Despite your best planning, something has gone wrong. You or a member of your group is lost, injured, has had an equipment failure or you have found someone who is in need of more help than you or your group can provide.

What now?

If you have cell service, call 911, ask for the RCMP or BCAS and then state that it is a backcountry emergency and you will need Search and Rescue.

If you have no cell service then use your GPS communicator if you have one. If you have a trip plan filed you may need to wait for that person to summon help. Maybe you need to send a member of your party back to summon help. What will happen if they get into trouble? Can you avoid sending them alone? These are issues you will need to resolve, but if you need help you need to work out how it is going to happen.

Once that is done you need to sit tight and wait, and think about the following:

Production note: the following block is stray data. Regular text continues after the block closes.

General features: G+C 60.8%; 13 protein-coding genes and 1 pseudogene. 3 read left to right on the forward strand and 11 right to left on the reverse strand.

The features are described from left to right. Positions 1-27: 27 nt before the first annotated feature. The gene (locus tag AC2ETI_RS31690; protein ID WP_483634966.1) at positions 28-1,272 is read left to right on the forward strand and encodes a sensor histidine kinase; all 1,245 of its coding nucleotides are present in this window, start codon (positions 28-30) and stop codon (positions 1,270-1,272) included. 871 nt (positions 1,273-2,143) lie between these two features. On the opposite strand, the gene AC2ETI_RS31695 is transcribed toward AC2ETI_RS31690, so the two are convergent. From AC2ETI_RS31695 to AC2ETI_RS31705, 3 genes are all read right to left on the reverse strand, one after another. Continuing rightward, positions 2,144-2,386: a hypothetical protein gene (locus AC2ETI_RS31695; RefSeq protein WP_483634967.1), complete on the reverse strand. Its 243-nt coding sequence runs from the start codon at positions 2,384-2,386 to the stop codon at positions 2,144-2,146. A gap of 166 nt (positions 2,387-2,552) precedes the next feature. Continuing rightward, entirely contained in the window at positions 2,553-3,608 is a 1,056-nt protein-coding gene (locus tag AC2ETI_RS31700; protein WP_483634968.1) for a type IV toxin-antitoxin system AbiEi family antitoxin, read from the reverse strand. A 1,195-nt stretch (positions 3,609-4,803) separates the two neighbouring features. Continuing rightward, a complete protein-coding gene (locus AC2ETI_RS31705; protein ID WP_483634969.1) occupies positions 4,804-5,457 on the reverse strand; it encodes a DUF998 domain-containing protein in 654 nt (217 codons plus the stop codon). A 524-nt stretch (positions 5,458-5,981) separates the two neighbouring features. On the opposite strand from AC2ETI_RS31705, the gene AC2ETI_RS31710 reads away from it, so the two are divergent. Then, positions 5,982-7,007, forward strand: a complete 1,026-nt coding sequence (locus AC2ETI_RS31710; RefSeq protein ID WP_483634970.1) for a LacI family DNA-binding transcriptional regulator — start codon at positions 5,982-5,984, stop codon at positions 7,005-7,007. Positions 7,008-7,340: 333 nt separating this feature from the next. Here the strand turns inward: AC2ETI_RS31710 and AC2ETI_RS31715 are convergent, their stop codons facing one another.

Checklists in Emergencies

  • Remain calm – As obvious as this may sound, most people who become lost in the wilderness stop thinking straight and quite often make the situation worse.
  • Stop moving – As soon as you realize you’re lost, stop moving. It is far easier for search and rescue personnel to locate you if you stay in one location. Generally, people who keep moving wander farther from the trail and go deeper into the backcountry.
  • Find shelter – Because you’ve packed your 10 Essentials, you should have everything you need to create a reasonably dry shelter. If you don’t have an emergency tarp, look for a dry area near the base of a tree or under a log. It is critically important that you stay out of the rain or snow.
  • Build a fire – Fires are not only a source of heat and comfort, but can help occupy your time and mind. Being lost is not an excuse for starting a forest fire however, so be careful if you opt to build a fire.
  • Be visible – Do everything you can to be visible from the air and the ground during the day. Use a whistle or other signalling device to help rescuers or other backcountry users to find you.